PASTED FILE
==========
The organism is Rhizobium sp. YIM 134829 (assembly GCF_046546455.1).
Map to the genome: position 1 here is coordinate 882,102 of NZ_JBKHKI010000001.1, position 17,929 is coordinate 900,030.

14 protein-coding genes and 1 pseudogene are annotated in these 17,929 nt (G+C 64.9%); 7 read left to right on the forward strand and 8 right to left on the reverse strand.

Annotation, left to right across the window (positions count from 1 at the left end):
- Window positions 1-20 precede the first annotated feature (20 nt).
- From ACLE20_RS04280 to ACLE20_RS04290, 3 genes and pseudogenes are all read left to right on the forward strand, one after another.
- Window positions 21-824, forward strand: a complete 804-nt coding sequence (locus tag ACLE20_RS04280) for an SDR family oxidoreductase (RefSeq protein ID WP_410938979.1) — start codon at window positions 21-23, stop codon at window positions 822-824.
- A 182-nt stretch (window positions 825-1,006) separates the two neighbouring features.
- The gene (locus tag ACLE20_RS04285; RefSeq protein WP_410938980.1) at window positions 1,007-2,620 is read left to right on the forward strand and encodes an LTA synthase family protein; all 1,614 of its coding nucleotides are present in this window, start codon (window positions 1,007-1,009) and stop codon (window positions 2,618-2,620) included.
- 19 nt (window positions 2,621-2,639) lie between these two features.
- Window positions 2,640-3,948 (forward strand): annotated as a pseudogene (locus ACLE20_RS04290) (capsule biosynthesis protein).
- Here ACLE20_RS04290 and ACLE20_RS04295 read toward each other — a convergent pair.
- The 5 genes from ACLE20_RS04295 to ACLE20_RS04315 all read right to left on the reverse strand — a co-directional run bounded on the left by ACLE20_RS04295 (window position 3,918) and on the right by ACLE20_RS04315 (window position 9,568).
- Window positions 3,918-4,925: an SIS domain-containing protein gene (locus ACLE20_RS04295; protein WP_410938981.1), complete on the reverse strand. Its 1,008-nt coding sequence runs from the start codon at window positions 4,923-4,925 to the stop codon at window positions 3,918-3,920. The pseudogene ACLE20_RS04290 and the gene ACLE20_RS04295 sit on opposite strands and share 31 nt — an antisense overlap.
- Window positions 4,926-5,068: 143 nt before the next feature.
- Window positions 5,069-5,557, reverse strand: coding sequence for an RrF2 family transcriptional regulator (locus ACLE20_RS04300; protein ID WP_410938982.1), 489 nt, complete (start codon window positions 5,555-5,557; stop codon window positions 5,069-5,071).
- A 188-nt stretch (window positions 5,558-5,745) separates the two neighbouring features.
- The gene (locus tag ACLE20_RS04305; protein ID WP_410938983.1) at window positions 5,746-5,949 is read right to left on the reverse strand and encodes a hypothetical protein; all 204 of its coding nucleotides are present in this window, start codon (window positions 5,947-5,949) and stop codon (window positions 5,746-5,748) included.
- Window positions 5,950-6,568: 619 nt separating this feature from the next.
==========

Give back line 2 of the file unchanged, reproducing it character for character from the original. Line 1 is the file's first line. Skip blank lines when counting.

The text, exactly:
Map to the genome: position 1 here is coordinate 882,102 of NZ_JBKHKI010000001.1, position 17,929 is coordinate 900,030.